Hyundai began rolling out Android Auto integration on the 2015 Sonata, but while it’s been building cars equipped for the smartphone interface for some time, existing owners may not have the necessary software.
The Korean carmaker is addressing that with a do-it-yourself download option using its new MyHyundai portal. While owners can also have the update done at a dealership, this option might make things more convenient for customers used to updating smartphones wherever, whenever.
First, though, owners need to have the right model, and the right phone. Android Auto is only available on 2015 Sonatas equipped with navigation and the eight-inch touchscreen display, which is available on the Sport, Eco, and Limited models. Phones need to run at least Android Lollipop.
Owners looking to download Android Auto also need to create a MyHyundai account, if they haven’t already. This involves submitting a name, e-mail address, zip code, and VIN, then creating a username and password. The whole process is explained in a video posted on Hyundai’s YouTube channel.
Once all of that is done, owners have to log onto the MyHyundai website and download the software onto a USB drive. That then gets plugged into the car’s onboard port, and a download is initiated through the dashboard touchscreen. Note too that all this needs to be done with the engine running.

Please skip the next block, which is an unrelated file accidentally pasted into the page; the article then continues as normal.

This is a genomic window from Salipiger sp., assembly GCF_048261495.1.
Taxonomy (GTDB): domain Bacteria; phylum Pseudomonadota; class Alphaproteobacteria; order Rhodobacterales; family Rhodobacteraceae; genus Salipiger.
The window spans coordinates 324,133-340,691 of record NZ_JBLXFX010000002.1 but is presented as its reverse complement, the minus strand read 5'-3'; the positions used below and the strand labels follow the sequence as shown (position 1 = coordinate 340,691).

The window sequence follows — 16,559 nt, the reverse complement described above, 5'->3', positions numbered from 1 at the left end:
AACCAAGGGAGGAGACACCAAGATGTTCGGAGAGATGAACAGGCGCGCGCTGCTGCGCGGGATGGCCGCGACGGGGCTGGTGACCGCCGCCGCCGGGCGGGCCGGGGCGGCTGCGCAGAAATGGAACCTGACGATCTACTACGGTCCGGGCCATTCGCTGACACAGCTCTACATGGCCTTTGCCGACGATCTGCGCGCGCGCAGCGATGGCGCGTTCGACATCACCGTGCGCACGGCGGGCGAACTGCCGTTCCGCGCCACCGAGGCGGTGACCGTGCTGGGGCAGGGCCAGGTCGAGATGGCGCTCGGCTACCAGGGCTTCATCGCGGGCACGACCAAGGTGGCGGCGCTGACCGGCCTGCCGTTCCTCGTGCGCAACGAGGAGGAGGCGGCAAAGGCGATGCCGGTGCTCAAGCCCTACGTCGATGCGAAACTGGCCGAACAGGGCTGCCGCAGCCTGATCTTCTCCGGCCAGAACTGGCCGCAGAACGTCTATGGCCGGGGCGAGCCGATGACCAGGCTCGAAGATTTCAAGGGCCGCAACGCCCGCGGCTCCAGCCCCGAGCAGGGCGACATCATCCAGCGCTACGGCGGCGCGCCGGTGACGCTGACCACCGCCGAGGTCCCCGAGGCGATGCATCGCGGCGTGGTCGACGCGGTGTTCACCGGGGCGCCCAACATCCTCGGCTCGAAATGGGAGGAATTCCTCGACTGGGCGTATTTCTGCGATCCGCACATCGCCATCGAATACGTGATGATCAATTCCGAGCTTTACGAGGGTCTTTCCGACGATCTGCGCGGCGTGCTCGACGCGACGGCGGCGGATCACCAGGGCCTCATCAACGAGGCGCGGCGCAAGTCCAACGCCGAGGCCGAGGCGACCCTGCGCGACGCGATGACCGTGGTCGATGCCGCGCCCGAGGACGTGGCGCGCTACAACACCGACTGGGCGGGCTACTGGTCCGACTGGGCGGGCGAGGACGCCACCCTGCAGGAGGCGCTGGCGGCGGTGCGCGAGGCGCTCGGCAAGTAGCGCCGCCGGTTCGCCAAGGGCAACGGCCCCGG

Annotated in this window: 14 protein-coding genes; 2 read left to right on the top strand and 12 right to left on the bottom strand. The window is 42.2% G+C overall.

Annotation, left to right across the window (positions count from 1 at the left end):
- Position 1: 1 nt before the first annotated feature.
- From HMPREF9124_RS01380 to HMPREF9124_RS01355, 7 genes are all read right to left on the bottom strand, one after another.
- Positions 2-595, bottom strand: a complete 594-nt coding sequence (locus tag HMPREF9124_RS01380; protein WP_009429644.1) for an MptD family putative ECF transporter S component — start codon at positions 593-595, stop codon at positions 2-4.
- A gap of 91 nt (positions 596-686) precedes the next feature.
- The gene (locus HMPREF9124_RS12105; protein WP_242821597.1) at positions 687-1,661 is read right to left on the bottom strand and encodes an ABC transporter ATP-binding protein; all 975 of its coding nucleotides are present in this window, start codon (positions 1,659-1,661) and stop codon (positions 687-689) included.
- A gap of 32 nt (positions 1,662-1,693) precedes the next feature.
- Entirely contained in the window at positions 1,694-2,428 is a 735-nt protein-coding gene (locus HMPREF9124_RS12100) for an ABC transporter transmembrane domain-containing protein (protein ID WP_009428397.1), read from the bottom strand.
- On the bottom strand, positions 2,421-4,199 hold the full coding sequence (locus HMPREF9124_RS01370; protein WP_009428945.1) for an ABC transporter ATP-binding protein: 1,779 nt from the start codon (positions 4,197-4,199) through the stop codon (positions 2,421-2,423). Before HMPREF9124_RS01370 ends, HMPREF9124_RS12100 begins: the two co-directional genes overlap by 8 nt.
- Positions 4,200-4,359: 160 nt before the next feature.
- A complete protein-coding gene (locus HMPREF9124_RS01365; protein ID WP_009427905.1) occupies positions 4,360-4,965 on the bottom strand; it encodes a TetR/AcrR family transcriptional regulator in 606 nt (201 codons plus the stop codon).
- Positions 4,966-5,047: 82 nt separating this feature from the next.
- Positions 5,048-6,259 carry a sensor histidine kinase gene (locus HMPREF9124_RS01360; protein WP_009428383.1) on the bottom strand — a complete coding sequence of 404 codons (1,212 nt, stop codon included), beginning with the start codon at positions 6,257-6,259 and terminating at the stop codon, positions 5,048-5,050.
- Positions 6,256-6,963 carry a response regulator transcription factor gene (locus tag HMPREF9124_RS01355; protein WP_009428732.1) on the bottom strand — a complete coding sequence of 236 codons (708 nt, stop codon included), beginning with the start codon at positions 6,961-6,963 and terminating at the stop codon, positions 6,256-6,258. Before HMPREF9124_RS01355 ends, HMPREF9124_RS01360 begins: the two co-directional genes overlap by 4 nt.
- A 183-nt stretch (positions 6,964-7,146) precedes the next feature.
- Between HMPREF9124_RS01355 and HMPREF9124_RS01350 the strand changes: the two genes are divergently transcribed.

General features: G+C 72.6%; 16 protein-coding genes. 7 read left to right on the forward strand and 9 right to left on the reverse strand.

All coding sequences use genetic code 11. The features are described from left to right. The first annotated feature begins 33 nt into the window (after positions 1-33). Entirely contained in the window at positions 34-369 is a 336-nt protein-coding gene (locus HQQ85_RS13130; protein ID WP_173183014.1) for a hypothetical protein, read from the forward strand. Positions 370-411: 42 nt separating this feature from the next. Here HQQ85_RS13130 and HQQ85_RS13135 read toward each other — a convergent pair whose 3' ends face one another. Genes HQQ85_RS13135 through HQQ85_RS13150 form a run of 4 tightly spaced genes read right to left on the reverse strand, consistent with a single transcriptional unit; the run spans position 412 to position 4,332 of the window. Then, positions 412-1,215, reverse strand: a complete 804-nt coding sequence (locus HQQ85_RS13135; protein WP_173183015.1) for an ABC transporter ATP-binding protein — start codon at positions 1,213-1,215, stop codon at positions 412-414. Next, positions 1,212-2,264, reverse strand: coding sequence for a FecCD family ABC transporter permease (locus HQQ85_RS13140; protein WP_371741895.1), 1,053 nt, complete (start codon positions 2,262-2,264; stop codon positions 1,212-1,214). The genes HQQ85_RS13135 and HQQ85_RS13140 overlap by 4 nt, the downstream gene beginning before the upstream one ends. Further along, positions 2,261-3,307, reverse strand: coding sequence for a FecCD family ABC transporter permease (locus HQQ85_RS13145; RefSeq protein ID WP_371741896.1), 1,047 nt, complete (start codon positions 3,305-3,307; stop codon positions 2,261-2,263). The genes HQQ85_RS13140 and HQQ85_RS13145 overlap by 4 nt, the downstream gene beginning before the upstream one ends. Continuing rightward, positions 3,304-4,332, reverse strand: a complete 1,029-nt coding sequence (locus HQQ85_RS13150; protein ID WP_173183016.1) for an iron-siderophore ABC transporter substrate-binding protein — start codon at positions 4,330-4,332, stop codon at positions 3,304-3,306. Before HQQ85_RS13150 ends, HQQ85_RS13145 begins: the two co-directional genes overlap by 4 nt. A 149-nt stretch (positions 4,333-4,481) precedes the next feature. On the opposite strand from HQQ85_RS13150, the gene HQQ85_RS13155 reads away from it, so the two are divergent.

There’s also a companion Android Auto app for the phone, which gets downloaded from the car to the device via micro USB. Once the software is enabled on both car and phone, Android Auto is ready to go.
Related: 2015 Hyundai Sonata Sport review
Android Auto projects Android-specific content from a connected phone onto a car’s infotainment system, allowing users to access phone functions using the car’s built-in displays and controls. Several carmakers have signed on to offer Android Auto (and its Apple rival, CarPlay), but Hyundai claims to be the first to put a car on sale with the system.
As software takes an increasingly important role in vehicle functions, it’s beginning to affect even how manufacturers deal with defects and changes.
Tesla issues over-the-air updates whenever it has something new, while Ford perhaps started the trend of mailing out USB drives when it launched an infotainment update a few years ago. Fiat Chrysler Automobiles is currently undertaking a similar campaign in the wake of a hacking scandal.